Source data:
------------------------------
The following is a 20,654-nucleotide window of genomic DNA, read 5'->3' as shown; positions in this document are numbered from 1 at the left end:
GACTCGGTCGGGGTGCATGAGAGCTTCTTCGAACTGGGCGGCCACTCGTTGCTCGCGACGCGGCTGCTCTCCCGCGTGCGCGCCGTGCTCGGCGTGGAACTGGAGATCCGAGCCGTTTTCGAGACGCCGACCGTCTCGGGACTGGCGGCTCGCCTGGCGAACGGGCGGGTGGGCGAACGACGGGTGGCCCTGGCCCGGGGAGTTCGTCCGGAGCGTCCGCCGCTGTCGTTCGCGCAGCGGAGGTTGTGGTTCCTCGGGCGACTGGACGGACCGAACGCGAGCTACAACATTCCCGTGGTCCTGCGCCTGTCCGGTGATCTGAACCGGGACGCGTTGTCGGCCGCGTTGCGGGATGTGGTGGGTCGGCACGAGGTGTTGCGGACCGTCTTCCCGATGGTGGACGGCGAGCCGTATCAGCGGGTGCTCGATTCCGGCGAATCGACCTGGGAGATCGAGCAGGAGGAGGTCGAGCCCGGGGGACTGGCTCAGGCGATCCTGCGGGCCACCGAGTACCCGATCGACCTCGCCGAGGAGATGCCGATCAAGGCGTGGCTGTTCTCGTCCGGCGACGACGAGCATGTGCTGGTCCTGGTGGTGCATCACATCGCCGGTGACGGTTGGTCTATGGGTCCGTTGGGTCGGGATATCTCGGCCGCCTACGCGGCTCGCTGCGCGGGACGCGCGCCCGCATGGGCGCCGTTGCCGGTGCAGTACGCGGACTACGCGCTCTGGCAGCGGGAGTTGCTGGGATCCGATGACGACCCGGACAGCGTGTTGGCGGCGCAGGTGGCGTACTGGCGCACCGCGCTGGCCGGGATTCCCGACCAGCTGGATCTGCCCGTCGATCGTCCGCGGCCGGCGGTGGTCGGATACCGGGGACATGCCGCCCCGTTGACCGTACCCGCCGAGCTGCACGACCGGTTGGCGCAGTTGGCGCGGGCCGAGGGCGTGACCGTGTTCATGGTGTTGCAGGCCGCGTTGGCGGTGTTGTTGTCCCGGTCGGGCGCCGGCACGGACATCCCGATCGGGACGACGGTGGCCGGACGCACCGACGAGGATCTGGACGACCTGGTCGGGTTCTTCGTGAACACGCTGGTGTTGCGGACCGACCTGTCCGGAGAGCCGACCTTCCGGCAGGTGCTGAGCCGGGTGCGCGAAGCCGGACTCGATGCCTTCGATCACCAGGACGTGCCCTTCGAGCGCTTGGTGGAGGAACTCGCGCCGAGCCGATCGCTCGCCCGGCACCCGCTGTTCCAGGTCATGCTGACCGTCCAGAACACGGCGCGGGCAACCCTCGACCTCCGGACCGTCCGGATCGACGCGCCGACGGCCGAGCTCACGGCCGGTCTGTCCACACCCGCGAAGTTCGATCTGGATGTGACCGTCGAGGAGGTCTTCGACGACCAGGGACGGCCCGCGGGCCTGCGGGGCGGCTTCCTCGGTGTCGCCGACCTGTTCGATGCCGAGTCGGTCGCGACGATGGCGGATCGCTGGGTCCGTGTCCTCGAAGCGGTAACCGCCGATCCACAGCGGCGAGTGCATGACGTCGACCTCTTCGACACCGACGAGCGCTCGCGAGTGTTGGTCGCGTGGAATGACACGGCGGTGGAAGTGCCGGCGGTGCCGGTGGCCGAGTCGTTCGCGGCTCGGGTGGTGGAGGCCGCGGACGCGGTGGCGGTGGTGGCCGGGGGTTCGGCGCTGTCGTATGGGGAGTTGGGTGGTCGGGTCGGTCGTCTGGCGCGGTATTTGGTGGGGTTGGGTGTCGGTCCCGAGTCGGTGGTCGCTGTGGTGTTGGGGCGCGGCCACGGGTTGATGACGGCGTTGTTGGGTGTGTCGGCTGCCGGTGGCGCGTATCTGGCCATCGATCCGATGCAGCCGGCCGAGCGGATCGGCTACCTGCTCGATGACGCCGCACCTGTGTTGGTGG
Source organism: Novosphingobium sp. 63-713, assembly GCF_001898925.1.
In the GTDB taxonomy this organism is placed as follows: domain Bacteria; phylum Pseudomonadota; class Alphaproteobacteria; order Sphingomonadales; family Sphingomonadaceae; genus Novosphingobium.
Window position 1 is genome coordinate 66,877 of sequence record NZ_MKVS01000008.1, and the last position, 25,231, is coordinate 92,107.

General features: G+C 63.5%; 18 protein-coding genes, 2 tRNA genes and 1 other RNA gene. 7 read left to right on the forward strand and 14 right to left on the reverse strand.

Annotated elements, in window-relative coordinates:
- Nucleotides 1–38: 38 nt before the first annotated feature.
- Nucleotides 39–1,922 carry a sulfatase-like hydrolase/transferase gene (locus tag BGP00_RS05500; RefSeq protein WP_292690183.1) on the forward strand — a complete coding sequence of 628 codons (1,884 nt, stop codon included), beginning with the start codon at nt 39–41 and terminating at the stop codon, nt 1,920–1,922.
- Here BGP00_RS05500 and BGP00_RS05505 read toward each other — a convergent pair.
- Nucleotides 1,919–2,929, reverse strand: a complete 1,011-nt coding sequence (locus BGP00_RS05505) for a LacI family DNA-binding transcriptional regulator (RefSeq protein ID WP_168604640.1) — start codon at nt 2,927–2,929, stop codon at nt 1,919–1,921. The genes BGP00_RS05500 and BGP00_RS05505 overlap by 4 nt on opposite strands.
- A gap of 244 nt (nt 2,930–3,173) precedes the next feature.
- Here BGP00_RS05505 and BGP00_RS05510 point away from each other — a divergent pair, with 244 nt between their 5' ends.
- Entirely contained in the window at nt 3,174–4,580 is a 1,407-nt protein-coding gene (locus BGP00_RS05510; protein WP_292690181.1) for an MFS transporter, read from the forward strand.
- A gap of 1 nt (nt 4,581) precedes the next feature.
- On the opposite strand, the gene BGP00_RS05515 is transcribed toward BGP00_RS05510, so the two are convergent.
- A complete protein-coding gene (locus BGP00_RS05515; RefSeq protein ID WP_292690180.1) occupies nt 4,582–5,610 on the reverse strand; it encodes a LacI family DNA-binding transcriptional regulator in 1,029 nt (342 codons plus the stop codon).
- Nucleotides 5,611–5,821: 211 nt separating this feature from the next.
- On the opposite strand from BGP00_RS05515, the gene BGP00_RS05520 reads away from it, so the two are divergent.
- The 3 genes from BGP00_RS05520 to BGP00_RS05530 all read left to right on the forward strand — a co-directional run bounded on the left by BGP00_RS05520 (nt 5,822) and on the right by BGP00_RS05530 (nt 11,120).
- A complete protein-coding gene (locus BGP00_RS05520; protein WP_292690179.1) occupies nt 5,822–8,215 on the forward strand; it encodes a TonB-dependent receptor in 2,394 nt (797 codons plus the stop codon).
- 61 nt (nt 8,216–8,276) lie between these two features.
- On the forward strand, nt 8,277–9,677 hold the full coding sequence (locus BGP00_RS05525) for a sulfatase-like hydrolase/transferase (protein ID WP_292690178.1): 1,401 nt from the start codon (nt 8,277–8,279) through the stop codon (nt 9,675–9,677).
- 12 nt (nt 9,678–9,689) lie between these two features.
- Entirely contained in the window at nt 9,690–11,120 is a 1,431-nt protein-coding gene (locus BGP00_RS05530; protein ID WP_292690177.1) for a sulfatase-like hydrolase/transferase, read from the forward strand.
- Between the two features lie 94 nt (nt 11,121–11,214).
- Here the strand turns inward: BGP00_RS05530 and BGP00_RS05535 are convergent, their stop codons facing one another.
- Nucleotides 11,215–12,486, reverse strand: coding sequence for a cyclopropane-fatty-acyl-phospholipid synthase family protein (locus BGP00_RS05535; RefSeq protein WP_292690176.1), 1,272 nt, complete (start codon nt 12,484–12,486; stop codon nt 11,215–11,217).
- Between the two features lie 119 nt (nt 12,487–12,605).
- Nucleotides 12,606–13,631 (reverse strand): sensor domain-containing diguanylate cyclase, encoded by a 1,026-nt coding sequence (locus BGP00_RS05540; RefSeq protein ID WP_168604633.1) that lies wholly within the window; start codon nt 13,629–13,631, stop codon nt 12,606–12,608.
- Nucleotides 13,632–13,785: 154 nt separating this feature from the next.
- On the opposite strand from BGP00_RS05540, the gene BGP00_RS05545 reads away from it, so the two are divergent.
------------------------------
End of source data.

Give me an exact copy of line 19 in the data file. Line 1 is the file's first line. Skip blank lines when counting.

- On the opposite strand from BGP00_RS05515, the gene BGP00_RS05520 reads away from it, so the two are divergent.